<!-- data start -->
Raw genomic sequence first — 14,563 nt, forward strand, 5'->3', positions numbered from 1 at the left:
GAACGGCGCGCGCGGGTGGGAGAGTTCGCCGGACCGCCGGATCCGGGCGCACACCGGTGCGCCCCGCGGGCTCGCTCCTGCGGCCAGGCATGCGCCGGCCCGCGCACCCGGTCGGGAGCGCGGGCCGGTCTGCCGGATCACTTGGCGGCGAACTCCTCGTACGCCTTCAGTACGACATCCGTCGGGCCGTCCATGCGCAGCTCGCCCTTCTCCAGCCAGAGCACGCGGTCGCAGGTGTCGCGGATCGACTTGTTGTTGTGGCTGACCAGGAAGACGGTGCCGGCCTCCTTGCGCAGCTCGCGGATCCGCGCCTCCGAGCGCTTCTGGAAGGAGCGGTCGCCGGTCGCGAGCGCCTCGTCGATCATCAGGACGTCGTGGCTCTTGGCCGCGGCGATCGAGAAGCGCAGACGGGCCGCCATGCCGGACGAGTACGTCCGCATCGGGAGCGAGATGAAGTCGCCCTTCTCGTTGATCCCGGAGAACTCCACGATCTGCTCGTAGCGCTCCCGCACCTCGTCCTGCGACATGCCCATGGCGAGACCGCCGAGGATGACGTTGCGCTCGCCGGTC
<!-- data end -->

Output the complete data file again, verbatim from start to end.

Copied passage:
Raw genomic sequence first — 14,563 nt, forward strand, 5'->3', positions numbered from 1 at the left:
GAACGGCGCGCGCGGGTGGGAGAGTTCGCCGGACCGCCGGATCCGGGCGCACACCGGTGCGCCCCGCGGGCTCGCTCCTGCGGCCAGGCATGCGCCGGCCCGCGCACCCGGTCGGGAGCGCGGGCCGGTCTGCCGGATCACTTGGCGGCGAACTCCTCGTACGCCTTCAGTACGACATCCGTCGGGCCGTCCATGCGCAGCTCGCCCTTCTCCAGCCAGAGCACGCGGTCGCAGGTGTCGCGGATCGACTTGTTGTTGTGGCTGACCAGGAAGACGGTGCCGGCCTCCTTGCGCAGCTCGCGGATCCGCGCCTCCGAGCGCTTCTGGAAGGAGCGGTCGCCGGTCGCGAGCGCCTCGTCGATCATCAGGACGTCGTGGCTCTTGGCCGCGGCGATCGAGAAGCGCAGACGGGCCGCCATGCCGGACGAGTACGTCCGCATCGGGAGCGAGATGAAGTCGCCCTTCTCGTTGATCCCGGAGAACTCCACGATCTGCTCGTAGCGCTCCCGCACCTCGTCCTGCGACATGCCCATGGCGAGACCGCCGAGGATGACGTTGCGCTCGCCGGTC